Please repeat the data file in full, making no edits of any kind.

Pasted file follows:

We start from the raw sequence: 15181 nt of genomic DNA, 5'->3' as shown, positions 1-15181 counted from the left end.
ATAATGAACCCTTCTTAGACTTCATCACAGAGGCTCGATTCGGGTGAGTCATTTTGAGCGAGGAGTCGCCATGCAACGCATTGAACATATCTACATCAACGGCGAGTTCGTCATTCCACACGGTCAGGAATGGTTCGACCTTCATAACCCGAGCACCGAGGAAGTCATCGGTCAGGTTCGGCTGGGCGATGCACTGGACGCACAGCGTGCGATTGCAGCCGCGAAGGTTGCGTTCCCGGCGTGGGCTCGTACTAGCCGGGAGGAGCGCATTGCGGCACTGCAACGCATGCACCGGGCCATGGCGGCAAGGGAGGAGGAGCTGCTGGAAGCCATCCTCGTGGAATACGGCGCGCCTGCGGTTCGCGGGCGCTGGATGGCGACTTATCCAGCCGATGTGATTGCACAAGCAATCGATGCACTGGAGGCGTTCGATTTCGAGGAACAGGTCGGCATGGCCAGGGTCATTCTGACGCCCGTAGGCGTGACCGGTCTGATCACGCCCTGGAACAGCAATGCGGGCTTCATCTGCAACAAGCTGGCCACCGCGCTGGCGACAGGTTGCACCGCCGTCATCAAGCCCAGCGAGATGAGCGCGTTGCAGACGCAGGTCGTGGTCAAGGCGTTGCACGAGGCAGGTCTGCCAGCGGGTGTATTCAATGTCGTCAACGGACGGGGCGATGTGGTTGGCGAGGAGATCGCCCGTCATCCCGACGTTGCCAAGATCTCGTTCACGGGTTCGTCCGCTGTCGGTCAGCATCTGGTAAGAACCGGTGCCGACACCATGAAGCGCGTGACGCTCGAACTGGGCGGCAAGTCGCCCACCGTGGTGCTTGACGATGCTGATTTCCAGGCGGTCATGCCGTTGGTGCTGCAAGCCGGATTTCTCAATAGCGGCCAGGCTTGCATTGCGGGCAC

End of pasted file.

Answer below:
We start from the raw sequence: 15181 nt of genomic DNA, 5'->3' as shown, positions 1-15181 counted from the left end.
ATAATGAACCCTTCTTAGACTTCATCACAGAGGCTCGATTCGGGTGAGTCATTTTGAGCGAGGAGTCGCCATGCAACGCATTGAACATATCTACATCAACGGCGAGTTCGTCATTCCACACGGTCAGGAATGGTTCGACCTTCATAACCCGAGCACCGAGGAAGTCATCGGTCAGGTTCGGCTGGGCGATGCACTGGACGCACAGCGTGCGATTGCAGCCGCGAAGGTTGCGTTCCCGGCGTGGGCTCGTACTAGCCGGGAGGAGCGCATTGCGGCACTGCAACGCATGCACCGGGCCATGGCGGCAAGGGAGGAGGAGCTGCTGGAAGCCATCCTCGTGGAATACGGCGCGCCTGCGGTTCGCGGGCGCTGGATGGCGACTTATCCAGCCGATGTGATTGCACAAGCAATCGATGCACTGGAGGCGTTCGATTTCGAGGAACAGGTCGGCATGGCCAGGGTCATTCTGACGCCCGTAGGCGTGACCGGTCTGATCACGCCCTGGAACAGCAATGCGGGCTTCATCTGCAACAAGCTGGCCACCGCGCTGGCGACAGGTTGCACCGCCGTCATCAAGCCCAGCGAGATGAGCGCGTTGCAGACGCAGGTCGTGGTCAAGGCGTTGCACGAGGCAGGTCTGCCAGCGGGTGTATTCAATGTCGTCAACGGACGGGGCGATGTGGTTGGCGAGGAGATCGCCCGTCATCCCGACGTTGCCAAGATCTCGTTCACGGGTTCGTCCGCTGTCGGTCAGCATCTGGTAAGAACCGGTGCCGACACCATGAAGCGCGTGACGCTCGAACTGGGCGGCAAGTCGCCCACCGTGGTGCTTGACGATGCTGATTTCCAGGCGGTCATGCCGTTGGTGCTGCAAGCCGGATTTCTCAATAGCGGCCAGGCTTGCATTGCGGGCAC